Victor R. Brown DFC 77 Sqdn.My late father Victo Brown was a pilot from 1938 until 1946, with over 6,902 hours of flying. He was with many squadrons, among them 77 Sqdn at Elvington and Full Sutton and 187 Sqdn at Membury. If anyone knew my father or has information about 77 and 187 Squadrons, I would be grateful to hear from them. I am not sure if he was a F/O or a F/Lt, and I think he may have won the DFM. I am waiting for his records to confirm these details.Vanessa St.John-Brown
F/Lt. Pritchard 77 Sqdn.F/Lt Pritchard flew with 77 Squadron from Elvington during WWII.
P/O. Andrew William Storrar "Joe" Galletly 77 SquadronP/O Andrew Galletly from Mackay, Queensland, Australia, flew with 77 Squadron on Halifaxes from June 1943 until the last operation on 21st January 1943 to Magdebug. He was taken off active flying because of ill health, returned to Australia and was demobbed in August 1945.Christopher Morgan
Sqd.Ldr. Noel William Wright 77 Squadron (d.24th August 1943)Noel William Wright was my father's cousin They were both born and raised on the Darling Downs, Queensland, Australia.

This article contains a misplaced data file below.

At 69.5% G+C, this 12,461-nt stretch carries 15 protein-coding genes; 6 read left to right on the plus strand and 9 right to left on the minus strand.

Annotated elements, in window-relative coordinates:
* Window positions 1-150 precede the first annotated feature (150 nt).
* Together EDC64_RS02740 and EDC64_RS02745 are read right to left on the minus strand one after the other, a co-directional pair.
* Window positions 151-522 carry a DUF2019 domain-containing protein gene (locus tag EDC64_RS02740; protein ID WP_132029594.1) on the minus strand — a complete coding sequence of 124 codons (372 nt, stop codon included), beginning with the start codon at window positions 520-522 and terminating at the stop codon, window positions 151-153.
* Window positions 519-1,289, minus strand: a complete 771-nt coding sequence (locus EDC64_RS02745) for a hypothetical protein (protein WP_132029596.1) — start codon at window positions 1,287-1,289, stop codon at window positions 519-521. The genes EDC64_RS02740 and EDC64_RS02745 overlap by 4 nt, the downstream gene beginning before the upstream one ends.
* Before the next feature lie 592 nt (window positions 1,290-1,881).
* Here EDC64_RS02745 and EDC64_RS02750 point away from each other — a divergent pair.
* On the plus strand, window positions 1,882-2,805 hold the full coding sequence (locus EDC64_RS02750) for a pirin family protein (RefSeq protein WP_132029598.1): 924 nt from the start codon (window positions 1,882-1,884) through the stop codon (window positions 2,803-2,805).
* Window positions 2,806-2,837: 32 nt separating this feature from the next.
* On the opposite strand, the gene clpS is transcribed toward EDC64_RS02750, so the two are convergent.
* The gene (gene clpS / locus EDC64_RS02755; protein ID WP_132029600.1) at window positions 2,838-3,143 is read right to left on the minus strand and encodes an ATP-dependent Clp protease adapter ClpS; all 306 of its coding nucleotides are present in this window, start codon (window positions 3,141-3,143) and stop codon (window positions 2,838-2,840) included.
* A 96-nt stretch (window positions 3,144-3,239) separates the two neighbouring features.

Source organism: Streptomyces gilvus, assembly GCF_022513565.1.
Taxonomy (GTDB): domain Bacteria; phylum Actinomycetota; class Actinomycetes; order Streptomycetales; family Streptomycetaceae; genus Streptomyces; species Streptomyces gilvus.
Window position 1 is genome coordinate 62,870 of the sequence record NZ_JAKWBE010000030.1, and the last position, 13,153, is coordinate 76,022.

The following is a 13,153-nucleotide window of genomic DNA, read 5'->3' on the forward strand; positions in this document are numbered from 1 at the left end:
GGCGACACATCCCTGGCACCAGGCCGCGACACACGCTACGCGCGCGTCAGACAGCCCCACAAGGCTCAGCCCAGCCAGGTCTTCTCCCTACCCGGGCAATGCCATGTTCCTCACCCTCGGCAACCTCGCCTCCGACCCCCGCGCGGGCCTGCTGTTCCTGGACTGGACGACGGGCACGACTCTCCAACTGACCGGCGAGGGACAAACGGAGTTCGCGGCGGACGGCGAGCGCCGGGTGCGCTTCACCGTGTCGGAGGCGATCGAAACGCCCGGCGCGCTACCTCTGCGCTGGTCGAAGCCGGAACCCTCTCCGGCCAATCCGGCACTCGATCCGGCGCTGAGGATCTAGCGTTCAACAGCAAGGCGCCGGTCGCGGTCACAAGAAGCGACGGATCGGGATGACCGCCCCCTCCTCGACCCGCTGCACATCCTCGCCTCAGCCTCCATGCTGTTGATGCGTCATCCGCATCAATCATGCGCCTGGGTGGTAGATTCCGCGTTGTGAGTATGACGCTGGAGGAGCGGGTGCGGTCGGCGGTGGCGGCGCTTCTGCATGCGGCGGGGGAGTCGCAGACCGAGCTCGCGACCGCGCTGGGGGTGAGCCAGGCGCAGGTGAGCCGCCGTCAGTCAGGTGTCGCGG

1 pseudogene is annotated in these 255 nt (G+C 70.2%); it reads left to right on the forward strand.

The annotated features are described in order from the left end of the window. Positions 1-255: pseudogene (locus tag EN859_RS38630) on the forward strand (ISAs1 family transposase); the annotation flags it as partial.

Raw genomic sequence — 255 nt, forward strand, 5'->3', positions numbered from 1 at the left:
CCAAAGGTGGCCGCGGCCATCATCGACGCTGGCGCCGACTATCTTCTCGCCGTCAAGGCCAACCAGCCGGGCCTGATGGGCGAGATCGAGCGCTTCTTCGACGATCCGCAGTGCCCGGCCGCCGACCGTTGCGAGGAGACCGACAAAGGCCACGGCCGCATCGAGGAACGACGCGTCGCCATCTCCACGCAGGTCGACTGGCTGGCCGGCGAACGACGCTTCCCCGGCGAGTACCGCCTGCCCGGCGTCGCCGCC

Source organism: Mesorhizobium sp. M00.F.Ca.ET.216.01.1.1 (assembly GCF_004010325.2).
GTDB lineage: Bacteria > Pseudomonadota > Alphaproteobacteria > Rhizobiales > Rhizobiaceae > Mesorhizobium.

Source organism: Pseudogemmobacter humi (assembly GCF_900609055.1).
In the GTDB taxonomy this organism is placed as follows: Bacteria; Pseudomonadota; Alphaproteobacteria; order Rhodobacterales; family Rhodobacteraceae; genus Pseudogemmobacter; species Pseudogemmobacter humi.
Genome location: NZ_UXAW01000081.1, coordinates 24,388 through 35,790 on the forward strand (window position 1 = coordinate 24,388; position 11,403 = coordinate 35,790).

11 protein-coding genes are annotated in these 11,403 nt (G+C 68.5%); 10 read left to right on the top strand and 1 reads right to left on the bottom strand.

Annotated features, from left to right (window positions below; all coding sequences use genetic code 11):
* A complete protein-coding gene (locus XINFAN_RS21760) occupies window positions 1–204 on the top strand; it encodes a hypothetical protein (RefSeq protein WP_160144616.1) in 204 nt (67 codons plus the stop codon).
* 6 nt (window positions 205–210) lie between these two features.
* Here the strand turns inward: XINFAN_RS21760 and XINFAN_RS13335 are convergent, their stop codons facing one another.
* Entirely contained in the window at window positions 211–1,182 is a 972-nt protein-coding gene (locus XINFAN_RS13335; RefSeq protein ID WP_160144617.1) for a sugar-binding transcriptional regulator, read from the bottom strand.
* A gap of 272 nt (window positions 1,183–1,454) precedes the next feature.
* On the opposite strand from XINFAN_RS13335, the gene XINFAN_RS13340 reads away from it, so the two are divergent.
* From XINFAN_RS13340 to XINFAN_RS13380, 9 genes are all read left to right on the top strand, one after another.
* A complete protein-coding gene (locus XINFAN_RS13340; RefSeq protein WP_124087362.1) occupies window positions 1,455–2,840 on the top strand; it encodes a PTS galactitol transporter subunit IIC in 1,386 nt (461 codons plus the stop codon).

Noel was an only child whose mother passed away after he was born. My father grew up with Noel and with a lot of cousins. Dad recalls how Noel was hopeless at driving a car, never getting used to the clutch and brakes, angaroo hopping down the road!
Another memory of my father's, was when he received a letter from Noel, stating that he had a few close calls while on previous bombing missions, he had a feeling his time was just about up. When Dad finally received this letter, Noel was killed over Berlin 24 August 1943.Ross Mc Mahon